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How Much Weight Should You Lift? Part 3: Building Your Own Workout

Active adult athlete putting weight on barbell

You can’t just lift the same weight for the rest of your life.

I’ve already discussed where to get started in Part 1, and how to work through weaknesses in Part 2.

Once you’re ready for more (and it won’t take long), knowing what your workouts should look like, and how much you should be lifting, can get confusing.

I’m going to help you with that.

Reps, More or Less

The original question was, “How much should you lift?” But since everyone starts at a different level of strength, we’ve been dealing with reps.

Before we go into making your own workout, you need to understand the typical goals of certain rep ranges.

If you think you already know this, you might be surprised about some of the information I share.

1-5 Reps: Strength

There is no down side to getting stronger.

The best way to do this is in the 1-5 rep range — lifting heavy. Here are some tips:

  1. Work your way up to heavier weights. Start at the high end of this range (or higher).

  2. Avoid lifting to failure. You can still leave 1-2 reps in reserve.

  3. Reserve heavy, low reps for compound movements (e.g. squat, bench press, deadlift, overhead press, olympic lifts, etc.).

Everyone should work toward lifting heavier. Not all the time, and not on everything, but we could all stand to gain some strength.

15+ Reps: Muscle Endurance

You might think this is where it’s at.

The bees knees. The cat’s pajamas. The pink starburst and the middle brownie (unless you’re one of those deranged psychopaths who prefers yellow starbursts and corner brownies).

I have to disagree.

If you start out weak, and then work only on muscle endurance, you’ll end up… weak.

You might be able to lift 5 pounds for 300 reps, but you’ll still struggle when you have to lift a 50 pound box.

On the other hand, if your goal is to lift as heavy as possible, you still need muscle endurance. Without it, you could be missing out on the extra rep or two that will take you to the next level.

That’s why you need both high and low reps in your workout.

But what about in between?

6-15 Reps: ???

This is typically labeled the rep range for building muscle size (aka hypertrophy), but that’s not exactly right.

Some people even narrow this window to 8-12. But then what about 6-7 and 13-15? What do they do?

The answer is that this entire rep range does a little bit of everything.

For that matter, the high and low reps I’ve gone over are a bit more specialized, but they aren’t one trick ponies either.

This graphic illustrates the point nicely:

Rep Ranges and Training Outcomes: Expectations and Reality

(graphic used with permission of Greg Nuckols, Stronger by Science)

(This pic was made by powerlifter and coach Greg Nuckols. For a long, science-y, but great article of his on the “hypertrophy range,” click here.)

You can add muscle at any rep range. It has more to do with how much you work any given muscle each week, rather than the number of reps on any given set.

If you’re worried about looking like a bodybuilder, there’s no reason to stay away from this rep range. Just don’t focus too much on one specific muscle group.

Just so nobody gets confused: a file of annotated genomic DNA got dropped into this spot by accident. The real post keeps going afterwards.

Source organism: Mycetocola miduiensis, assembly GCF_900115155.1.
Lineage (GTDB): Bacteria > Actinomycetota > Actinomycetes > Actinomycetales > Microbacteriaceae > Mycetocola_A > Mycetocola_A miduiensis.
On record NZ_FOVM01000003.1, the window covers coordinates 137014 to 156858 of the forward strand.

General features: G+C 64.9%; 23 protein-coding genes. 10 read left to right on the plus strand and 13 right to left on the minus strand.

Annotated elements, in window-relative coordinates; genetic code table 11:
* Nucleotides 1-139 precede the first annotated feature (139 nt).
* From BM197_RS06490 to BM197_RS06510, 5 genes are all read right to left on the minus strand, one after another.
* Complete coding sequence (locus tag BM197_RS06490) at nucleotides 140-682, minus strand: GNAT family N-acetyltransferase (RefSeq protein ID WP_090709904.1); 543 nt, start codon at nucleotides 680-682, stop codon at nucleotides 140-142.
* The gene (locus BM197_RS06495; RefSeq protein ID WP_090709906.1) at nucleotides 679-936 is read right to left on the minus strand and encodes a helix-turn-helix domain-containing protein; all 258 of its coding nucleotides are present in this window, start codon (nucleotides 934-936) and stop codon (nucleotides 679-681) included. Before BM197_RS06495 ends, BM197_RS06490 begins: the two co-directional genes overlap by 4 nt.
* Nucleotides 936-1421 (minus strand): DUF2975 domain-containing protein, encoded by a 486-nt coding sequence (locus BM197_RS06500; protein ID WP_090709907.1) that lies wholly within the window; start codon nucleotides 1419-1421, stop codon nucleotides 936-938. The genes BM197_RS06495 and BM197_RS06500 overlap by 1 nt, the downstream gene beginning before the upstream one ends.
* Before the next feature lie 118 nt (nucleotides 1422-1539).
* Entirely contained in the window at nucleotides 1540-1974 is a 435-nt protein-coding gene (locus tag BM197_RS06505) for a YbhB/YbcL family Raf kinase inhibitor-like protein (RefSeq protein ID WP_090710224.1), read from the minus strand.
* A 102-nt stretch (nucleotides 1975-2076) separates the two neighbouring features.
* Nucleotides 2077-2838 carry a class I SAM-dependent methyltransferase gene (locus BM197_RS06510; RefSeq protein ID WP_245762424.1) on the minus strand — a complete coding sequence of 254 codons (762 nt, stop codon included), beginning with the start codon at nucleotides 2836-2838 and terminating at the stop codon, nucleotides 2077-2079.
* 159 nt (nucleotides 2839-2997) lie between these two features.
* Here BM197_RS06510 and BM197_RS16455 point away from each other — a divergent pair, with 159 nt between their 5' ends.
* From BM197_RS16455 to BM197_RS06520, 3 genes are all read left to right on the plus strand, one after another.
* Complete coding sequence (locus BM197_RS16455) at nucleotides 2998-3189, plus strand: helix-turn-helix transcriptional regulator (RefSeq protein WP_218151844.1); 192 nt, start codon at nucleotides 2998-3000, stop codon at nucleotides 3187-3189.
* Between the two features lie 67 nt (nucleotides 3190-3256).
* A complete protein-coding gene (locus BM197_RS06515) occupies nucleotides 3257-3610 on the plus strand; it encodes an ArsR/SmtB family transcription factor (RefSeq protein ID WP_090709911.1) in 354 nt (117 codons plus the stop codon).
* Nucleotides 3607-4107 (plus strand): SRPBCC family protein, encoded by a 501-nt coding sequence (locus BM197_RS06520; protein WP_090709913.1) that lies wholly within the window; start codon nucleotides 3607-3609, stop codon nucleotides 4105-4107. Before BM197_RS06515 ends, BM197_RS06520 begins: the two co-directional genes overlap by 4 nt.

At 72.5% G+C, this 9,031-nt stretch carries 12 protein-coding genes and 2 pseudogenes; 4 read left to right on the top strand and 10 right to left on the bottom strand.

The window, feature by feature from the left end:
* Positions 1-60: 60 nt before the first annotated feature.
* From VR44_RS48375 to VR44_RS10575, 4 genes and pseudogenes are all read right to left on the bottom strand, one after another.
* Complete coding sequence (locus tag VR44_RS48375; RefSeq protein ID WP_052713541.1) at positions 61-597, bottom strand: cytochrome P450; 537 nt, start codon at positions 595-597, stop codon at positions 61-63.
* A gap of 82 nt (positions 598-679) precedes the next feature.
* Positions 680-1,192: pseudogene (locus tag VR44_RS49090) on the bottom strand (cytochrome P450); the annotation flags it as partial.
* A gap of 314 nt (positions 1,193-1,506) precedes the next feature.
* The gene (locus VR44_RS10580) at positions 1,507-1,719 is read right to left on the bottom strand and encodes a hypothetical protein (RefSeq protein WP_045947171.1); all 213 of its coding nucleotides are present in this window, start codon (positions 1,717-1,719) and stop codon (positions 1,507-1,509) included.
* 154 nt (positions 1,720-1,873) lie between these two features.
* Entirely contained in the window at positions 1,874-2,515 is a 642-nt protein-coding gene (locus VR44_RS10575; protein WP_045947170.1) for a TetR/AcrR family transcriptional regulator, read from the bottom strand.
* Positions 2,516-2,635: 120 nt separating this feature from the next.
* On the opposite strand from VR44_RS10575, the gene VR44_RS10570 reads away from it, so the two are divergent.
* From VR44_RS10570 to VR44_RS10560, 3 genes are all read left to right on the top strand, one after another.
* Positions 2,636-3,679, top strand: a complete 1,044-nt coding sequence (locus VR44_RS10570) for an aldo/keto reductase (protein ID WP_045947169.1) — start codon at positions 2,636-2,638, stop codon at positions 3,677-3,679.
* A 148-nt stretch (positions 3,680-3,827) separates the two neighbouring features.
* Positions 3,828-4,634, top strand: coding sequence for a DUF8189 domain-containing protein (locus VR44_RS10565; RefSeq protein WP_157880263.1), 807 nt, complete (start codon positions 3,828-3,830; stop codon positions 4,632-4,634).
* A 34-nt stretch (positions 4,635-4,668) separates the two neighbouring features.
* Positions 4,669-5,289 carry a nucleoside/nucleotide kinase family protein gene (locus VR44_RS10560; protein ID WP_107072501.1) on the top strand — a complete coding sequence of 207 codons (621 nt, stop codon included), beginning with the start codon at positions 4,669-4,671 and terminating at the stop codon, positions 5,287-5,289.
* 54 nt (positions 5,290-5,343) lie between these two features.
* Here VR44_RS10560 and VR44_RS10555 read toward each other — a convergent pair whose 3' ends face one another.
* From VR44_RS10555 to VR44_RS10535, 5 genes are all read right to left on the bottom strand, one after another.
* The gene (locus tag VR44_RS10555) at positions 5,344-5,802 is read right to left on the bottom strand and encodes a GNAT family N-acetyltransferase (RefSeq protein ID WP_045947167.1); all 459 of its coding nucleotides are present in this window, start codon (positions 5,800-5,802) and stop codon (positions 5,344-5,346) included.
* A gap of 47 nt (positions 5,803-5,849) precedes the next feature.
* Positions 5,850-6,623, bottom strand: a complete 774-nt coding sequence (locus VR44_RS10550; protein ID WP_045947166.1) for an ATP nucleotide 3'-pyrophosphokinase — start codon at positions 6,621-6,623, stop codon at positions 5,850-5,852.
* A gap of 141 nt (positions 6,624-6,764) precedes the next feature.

Then play around with this rep range as a way to build both some strength and endurance.

Putting It All Together

Listen carefully: do not live and die by these rep ranges.

If you’re ready to move beyond the beginning stage concepts I gave you in Part 1, you’ll want to work in all of the rep ranges to some extent.

An easy way to do this when you go to make your own workout is to structure it from low to high reps.

For example:

1. After a good warm-up, do 2-4 sets on a heavy lift in the lower rep range. (Pick 2 or 3 compound movements you’ll repeat weekly, but only 1 for each workout.)

2. Add 2-5 sets (err on the conservative side) per exercise of “assistance work” in the middle rep range. My favorite ways to do this are:

  • Full body: Try to do at least one exercise for each major muscle group.

  • Upper/lower splits: Hit the front and back side of either your upper or lower body with a couple exercises.

For help on how many days a week to workout, and how to split it up, check out this blog.

3. Finish up your workout with a few sets of a higher rep exercise or two.

You can focus on some mobility type exercises, or just exercises that don’t lend themselves to heavy lifting. Or do some metabolic conditioning, which is basically using lifting as a form of cardio.

In The End

As long as you challenge yourself, but also don’t overstep your current capabilities, it doesn’t matter whether you lift 5 or 500 pounds (or kilos for the rest of the world).

The rep ranges and examples I gave today should give you some guidance. Just keep in mind, it’s not the only way to do it.

Not even close.

It’s a good option, but feel free to mix it up.

If another program does things differently, it’s not necessarily bad. There are a lot of bad workout programs out there, but there are also a lot of different ways to design a good workout.

My hope is you can walk away from this series feeling empowered to do more. But if you still need help, give my online coaching a try so I can help you feel even more confident. You can go here to read more about it and see how it can help you.


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